Herbs-for-parkinson’s-disease

World Parkinson’s Day is observed on April 11 every year to create awareness about the disease. A slow progressing neurodegenerative disorder, Parkinson’s disease takes years to develop. The brain slowly stops making the neurotransmitter dopamine, which is associated with several motor and cognitive functions. With less dopamine being produced, the person loses his ability to move, think clearly and can even become resilient to emotions and feelings.

Though the mental, physical and emotional changes brought by the disorder are tough to handle, certain herbs have shown promise in combating it. Rich in antioxidants and other brain-healthy compounds, these medicinal herbs can improve memory and cognitive function, as well as slow the progression of the disease.

1. Ginkgo Biloba
One of the best known brain herbs, Ginkgo has been studied extensively for its brain-boosting properties. Its antioxidant and neuroprotective properties have been highlighted through various studies as an effective remedy.

Ginkgo offers protection against MPTP, a neurotoxin that promotes Parkinson’s symptoms, and reduces the chances of dementia associated with it.[2] It also improves the blood flow to the brain, which aids in the delivery and availability of dopamine. [1,3]

2. Green Tea
We all are aware of the weight loss, anti-cancer and anti-aging benefits of green tea. Research suggests that this miracle drink is a boon for Parkinson’s patients as well.[4]

Rich in polyphenolic catechins, green tea protects the dopaminergic neurons in the brain.[1] A study carried out at the Seoul National University College of Medicine found that epigallocatechin, a polyphenol found in green tea, functions as a neuroprotective agent slashing neuronal death rate by half.[5]

3. Astragalus
Like Ginkgo, this herb protects the brain cells from MPTP-induced cell death, thus protecting the dopaminergic neurons.[1] The active component astragaloside present in it protects the brain cells from free radical damage and dementia.[6] A 2009 study carried by scientists at the Hong Kong Baptist University found that astragalus also promotes growth of new neurons.[7]

4. Panax Ginseng
More than 30 ginsenosides present in Panax ginseng exhibit neuroprotective effects.[1, 8,10] A 2007 study carried out in China found that Panax ginseng can attenuate the inflammation of dopaminergic neurons in the brain and protect them from degeneration.[9] This variant of ginseng can also slow the progression of the disease.

For more interesting stories, visit our Health page and read about other Natural Remedies here.

Read More:
Healing Q&A: What Can Be Done For Parkinson’s Disease?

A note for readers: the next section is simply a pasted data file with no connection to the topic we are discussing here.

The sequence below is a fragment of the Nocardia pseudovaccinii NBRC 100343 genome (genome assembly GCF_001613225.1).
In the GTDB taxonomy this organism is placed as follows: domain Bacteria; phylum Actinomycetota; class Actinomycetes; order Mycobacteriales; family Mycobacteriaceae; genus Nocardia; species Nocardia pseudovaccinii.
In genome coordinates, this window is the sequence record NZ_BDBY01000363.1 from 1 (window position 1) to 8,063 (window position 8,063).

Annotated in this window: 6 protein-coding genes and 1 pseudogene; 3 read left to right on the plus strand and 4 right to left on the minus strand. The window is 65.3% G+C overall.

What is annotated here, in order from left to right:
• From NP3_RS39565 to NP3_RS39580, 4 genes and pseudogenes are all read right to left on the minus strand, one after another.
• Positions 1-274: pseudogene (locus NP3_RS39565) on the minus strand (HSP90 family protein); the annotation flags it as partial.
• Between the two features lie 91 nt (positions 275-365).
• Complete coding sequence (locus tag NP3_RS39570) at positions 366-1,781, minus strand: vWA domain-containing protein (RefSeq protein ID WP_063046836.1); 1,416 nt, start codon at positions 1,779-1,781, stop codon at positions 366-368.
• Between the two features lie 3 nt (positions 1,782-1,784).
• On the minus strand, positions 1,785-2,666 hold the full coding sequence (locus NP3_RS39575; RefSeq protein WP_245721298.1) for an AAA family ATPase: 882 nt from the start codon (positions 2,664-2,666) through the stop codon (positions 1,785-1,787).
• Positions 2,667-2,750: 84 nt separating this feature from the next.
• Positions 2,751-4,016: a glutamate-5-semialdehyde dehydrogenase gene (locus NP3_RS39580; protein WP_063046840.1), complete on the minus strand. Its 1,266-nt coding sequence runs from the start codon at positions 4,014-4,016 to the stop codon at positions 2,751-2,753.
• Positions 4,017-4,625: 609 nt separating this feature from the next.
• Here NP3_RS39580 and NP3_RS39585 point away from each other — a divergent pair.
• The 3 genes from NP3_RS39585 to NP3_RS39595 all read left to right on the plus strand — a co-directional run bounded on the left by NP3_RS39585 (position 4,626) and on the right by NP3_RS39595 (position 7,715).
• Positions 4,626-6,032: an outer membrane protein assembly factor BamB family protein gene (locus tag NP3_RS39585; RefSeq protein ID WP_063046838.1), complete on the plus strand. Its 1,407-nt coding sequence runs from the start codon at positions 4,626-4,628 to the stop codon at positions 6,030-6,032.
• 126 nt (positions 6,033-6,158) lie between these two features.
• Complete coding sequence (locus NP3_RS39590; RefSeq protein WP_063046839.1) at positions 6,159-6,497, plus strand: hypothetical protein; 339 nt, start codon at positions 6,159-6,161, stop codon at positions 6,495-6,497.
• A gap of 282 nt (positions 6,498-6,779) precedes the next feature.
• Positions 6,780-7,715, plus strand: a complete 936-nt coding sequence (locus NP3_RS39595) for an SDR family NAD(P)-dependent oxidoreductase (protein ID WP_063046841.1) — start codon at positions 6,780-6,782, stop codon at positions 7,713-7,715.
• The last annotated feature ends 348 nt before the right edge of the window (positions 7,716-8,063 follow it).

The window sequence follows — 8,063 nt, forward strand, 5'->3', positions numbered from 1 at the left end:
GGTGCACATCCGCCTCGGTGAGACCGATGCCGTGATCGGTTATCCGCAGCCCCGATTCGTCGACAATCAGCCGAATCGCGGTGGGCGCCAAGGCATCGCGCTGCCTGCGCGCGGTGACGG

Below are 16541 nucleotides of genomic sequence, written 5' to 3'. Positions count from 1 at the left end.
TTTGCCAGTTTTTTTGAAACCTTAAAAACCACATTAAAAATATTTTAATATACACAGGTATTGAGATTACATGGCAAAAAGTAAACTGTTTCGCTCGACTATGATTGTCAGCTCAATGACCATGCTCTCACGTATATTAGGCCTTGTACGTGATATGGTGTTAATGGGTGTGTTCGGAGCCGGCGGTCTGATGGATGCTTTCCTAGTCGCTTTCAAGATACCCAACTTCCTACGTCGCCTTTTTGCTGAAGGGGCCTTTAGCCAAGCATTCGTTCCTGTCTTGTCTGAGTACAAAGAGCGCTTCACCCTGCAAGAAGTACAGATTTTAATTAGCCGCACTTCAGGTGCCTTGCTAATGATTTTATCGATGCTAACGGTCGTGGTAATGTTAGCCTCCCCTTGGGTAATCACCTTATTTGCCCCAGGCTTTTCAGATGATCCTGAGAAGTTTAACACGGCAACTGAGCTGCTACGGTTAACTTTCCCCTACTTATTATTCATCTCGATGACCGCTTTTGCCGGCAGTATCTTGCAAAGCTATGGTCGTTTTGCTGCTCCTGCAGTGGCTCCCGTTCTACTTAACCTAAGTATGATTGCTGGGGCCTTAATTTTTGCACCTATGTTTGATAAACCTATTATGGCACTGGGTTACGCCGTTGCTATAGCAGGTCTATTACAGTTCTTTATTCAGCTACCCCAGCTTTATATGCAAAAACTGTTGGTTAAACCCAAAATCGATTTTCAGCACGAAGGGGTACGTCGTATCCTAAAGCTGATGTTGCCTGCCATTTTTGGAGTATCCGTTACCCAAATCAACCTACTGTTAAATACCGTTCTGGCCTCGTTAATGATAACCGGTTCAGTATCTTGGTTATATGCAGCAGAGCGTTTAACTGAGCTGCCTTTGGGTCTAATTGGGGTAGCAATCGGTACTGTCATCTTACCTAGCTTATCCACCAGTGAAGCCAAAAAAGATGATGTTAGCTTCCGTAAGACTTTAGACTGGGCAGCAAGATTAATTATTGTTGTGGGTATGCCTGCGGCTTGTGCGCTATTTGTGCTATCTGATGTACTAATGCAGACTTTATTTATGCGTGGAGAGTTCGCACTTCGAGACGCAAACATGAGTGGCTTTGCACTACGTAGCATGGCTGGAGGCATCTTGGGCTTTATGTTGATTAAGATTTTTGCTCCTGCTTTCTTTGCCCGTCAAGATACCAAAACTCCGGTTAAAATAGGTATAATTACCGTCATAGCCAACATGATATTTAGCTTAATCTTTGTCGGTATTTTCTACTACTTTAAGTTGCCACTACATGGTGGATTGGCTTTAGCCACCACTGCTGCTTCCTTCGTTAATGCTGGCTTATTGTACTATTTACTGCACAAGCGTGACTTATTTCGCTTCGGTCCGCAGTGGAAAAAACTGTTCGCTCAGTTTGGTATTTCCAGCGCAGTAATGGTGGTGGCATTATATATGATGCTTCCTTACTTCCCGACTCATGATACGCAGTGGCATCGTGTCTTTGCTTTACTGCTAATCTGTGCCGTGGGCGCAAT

Natural Ways To Improve Your Memory & Sharpen Brain Function
Foods That Will Reduce Your Risk Of Alzheimer’s


References:

1. Li XZ, Zhang SN, Liu SM, Lu F. Recent advances in herbal medicines treating Parkinson’s disease. Fitoterapia. 2013 Jan;84:273-85. doi: 10.1016/j.fitote.2012.12.009. Epub 2012 Dec 21. Review. PubMed PMID: 23266574.

2. Tanaka K, Galduróz RF, Gobbi LT, Galduróz JC. Ginkgo biloba extract in an animal model of Parkinson’s disease: a systematic review. Curr Neuropharmacol.2013 Jul;11(4):430-5. doi: 10.2174/1570159X11311040006. PubMed PMID: 24381532; PubMed Central PMCID: PMC3744905.

3. Kim MS, Lee JI, Lee WY, Kim SE. Neuroprotective effect of Ginkgo biloba L. extract in a rat model of Parkinson’s disease. Phytother Res. 2004 Aug;18(8):663-6. PubMed PMID: 15472919.

4. Pan T, Jankovic J, Le W. Potential therapeutic properties of green teapolyphenols in Parkinson’s disease. Drugs Aging. 2003;20(10):711-21. Review.PubMed PMID: 12875608.

5. Kim JS, Kim JM, O JJ, Jeon BS. Inhibition of inducible nitric oxide synthase expression and cell death by (-)-epigallocatechin-3-gallate, a green tea catechin, in the 1-methyl-4-phenyl-1,2,3,6-tetrahydropyridine mouse model of Parkinson’s disease. J Clin Neurosci. 2010 Sep;17(9):1165-8. doi: 10.1016/j.jocn.2010.01.042. Epub 2010 Jun 11.

6. Zhang ZG, Wu L, Wang JL, Yang JD, Zhang J, Zhang J, Li LH, Xia Y, Yao LB, Qin HZ, Gao GD. Astragaloside IV prevents MPP⁺-induced SH-SY5Y cell death via the inhibition of Bax-mediated pathways and ROS production. Mol Cell Biochem. 2012 May;364(1-2):209-16. doi: 10.1007/s11010-011-1219-1. Epub 2012 Jan 26. PubMed PMID: 22278385.

7. Chan WS, Durairajan SS, Lu JH, Wang Y, Xie LX, Kum WF, Koo I, Yung KK, Li M.Neuroprotective effects of Astragaloside IV in 6-hydroxydopamine-treated primary nigral cell culture. Neurochem Int. 2009 Nov;55(6):414-22. doi:10.1016/j.neuint.2009.04.012. Epub 2009 May 4. PubMed PMID: 19409437.

8. Cho IH. Effects of Panax ginseng in Neurodegenerative Diseases. J Ginseng Res.2012 Oct;36(4):342-53. doi: 10.5142/jgr.2012.36.4.342. PubMed PMID: 23717136;PubMed Central PMCID: PMC3659610.

9. Lin WM, Zhang YM, Moldzio R, Rausch WD. Ginsenoside Rd attenuatesneuroinflammation of dopaminergic cells in culture. J Neural Transm Suppl.2007;(72):105-12. PubMed PMID: 17982883.

10. Van Kampen JM, Baranowski DB, Shaw CA, Kay DG. Panax ginseng is neuroprotective in a novel progressive model of Parkinson’s disease. Exp Gerontol. 2014 Feb;50:95-105. doi: 10.1016/j.exger.2013.11.012. Epub 2013 Dec 3.PubMed PMID: 24316034.